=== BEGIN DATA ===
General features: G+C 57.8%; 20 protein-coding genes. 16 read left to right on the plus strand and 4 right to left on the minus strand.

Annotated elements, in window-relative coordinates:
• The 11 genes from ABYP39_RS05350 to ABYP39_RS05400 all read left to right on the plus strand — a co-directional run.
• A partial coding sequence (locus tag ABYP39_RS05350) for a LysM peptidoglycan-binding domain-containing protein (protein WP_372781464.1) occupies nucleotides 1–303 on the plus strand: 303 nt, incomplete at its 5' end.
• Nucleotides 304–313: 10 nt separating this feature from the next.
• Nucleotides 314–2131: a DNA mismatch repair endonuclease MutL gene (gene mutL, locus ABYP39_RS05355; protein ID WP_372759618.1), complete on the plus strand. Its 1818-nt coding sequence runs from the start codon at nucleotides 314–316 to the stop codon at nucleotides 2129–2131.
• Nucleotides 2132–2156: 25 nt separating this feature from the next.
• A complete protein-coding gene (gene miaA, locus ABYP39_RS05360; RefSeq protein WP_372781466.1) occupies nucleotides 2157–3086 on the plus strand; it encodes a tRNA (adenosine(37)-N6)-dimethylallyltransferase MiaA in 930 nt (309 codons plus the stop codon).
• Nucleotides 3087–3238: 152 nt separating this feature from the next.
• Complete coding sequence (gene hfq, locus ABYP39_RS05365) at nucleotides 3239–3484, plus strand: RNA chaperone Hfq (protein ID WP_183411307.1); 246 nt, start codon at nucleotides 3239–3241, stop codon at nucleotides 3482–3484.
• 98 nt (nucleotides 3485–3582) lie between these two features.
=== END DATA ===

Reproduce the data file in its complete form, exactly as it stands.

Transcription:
General features: G+C 57.8%; 20 protein-coding genes. 16 read left to right on the plus strand and 4 right to left on the minus strand.

Annotated elements, in window-relative coordinates:
• The 11 genes from ABYP39_RS05350 to ABYP39_RS05400 all read left to right on the plus strand — a co-directional run.
• A partial coding sequence (locus tag ABYP39_RS05350) for a LysM peptidoglycan-binding domain-containing protein (protein WP_372781464.1) occupies nucleotides 1–303 on the plus strand: 303 nt, incomplete at its 5' end.
• Nucleotides 304–313: 10 nt separating this feature from the next.
• Nucleotides 314–2131: a DNA mismatch repair endonuclease MutL gene (gene mutL, locus ABYP39_RS05355; protein ID WP_372759618.1), complete on the plus strand. Its 1818-nt coding sequence runs from the start codon at nucleotides 314–316 to the stop codon at nucleotides 2129–2131.
• Nucleotides 2132–2156: 25 nt separating this feature from the next.
• A complete protein-coding gene (gene miaA, locus ABYP39_RS05360; RefSeq protein WP_372781466.1) occupies nucleotides 2157–3086 on the plus strand; it encodes a tRNA (adenosine(37)-N6)-dimethylallyltransferase MiaA in 930 nt (309 codons plus the stop codon).
• Nucleotides 3087–3238: 152 nt separating this feature from the next.
• Complete coding sequence (gene hfq, locus ABYP39_RS05365) at nucleotides 3239–3484, plus strand: RNA chaperone Hfq (protein ID WP_183411307.1); 246 nt, start codon at nucleotides 3239–3241, stop codon at nucleotides 3482–3484.
• 98 nt (nucleotides 3485–3582) lie between these two features.